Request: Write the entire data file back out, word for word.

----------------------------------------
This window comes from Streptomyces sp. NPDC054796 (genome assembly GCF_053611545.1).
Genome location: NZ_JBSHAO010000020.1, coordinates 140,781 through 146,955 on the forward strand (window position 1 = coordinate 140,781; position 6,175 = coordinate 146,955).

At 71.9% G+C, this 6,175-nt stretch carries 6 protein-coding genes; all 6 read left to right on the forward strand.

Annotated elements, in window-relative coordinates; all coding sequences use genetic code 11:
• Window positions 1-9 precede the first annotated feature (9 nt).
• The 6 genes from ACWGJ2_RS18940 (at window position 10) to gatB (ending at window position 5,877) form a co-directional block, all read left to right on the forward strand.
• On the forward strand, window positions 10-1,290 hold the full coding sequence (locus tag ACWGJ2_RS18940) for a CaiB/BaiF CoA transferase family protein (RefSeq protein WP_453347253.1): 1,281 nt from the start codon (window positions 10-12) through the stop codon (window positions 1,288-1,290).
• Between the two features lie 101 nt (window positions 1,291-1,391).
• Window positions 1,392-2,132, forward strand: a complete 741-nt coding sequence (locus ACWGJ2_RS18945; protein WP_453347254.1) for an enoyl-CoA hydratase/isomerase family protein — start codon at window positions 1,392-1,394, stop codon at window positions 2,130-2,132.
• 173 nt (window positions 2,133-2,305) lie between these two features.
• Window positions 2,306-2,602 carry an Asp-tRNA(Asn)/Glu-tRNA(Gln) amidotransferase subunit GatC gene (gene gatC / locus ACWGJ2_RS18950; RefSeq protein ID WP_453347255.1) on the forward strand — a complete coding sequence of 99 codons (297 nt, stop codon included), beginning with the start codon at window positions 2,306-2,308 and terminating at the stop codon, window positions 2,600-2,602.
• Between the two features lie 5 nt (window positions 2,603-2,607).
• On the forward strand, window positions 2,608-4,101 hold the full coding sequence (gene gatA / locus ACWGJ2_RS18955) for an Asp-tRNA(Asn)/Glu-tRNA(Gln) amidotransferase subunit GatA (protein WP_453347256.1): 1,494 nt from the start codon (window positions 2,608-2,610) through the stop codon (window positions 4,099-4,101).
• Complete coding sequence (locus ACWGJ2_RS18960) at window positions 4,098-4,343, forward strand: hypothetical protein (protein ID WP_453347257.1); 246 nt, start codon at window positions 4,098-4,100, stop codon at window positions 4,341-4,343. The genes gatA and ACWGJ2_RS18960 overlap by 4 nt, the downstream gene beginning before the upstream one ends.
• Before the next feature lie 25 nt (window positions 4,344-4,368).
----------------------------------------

This window comes from Streptomyces sp. NPDC054796 (genome assembly GCF_053611545.1).
Genome location: NZ_JBSHAO010000020.1, coordinates 140,781 through 146,955 on the forward strand (window position 1 = coordinate 140,781; position 6,175 = coordinate 146,955).

At 71.9% G+C, this 6,175-nt stretch carries 6 protein-coding genes; all 6 read left to right on the forward strand.

Annotated elements, in window-relative coordinates; all coding sequences use genetic code 11:
• Window positions 1-9 precede the first annotated feature (9 nt).
• The 6 genes from ACWGJ2_RS18940 (at window position 10) to gatB (ending at window position 5,877) form a co-directional block, all read left to right on the forward strand.
• On the forward strand, window positions 10-1,290 hold the full coding sequence (locus tag ACWGJ2_RS18940) for a CaiB/BaiF CoA transferase family protein (RefSeq protein WP_453347253.1): 1,281 nt from the start codon (window positions 10-12) through the stop codon (window positions 1,288-1,290).
• Between the two features lie 101 nt (window positions 1,291-1,391).
• Window positions 1,392-2,132, forward strand: a complete 741-nt coding sequence (locus ACWGJ2_RS18945; protein WP_453347254.1) for an enoyl-CoA hydratase/isomerase family protein — start codon at window positions 1,392-1,394, stop codon at window positions 2,130-2,132.
• 173 nt (window positions 2,133-2,305) lie between these two features.
• Window positions 2,306-2,602 carry an Asp-tRNA(Asn)/Glu-tRNA(Gln) amidotransferase subunit GatC gene (gene gatC / locus ACWGJ2_RS18950; RefSeq protein ID WP_453347255.1) on the forward strand — a complete coding sequence of 99 codons (297 nt, stop codon included), beginning with the start codon at window positions 2,306-2,308 and terminating at the stop codon, window positions 2,600-2,602.
• Between the two features lie 5 nt (window positions 2,603-2,607).
• On the forward strand, window positions 2,608-4,101 hold the full coding sequence (gene gatA / locus ACWGJ2_RS18955) for an Asp-tRNA(Asn)/Glu-tRNA(Gln) amidotransferase subunit GatA (protein WP_453347256.1): 1,494 nt from the start codon (window positions 2,608-2,610) through the stop codon (window positions 4,099-4,101).
• Complete coding sequence (locus ACWGJ2_RS18960) at window positions 4,098-4,343, forward strand: hypothetical protein (protein ID WP_453347257.1); 246 nt, start codon at window positions 4,098-4,100, stop codon at window positions 4,341-4,343. The genes gatA and ACWGJ2_RS18960 overlap by 4 nt, the downstream gene beginning before the upstream one ends.
• Before the next feature lie 25 nt (window positions 4,344-4,368).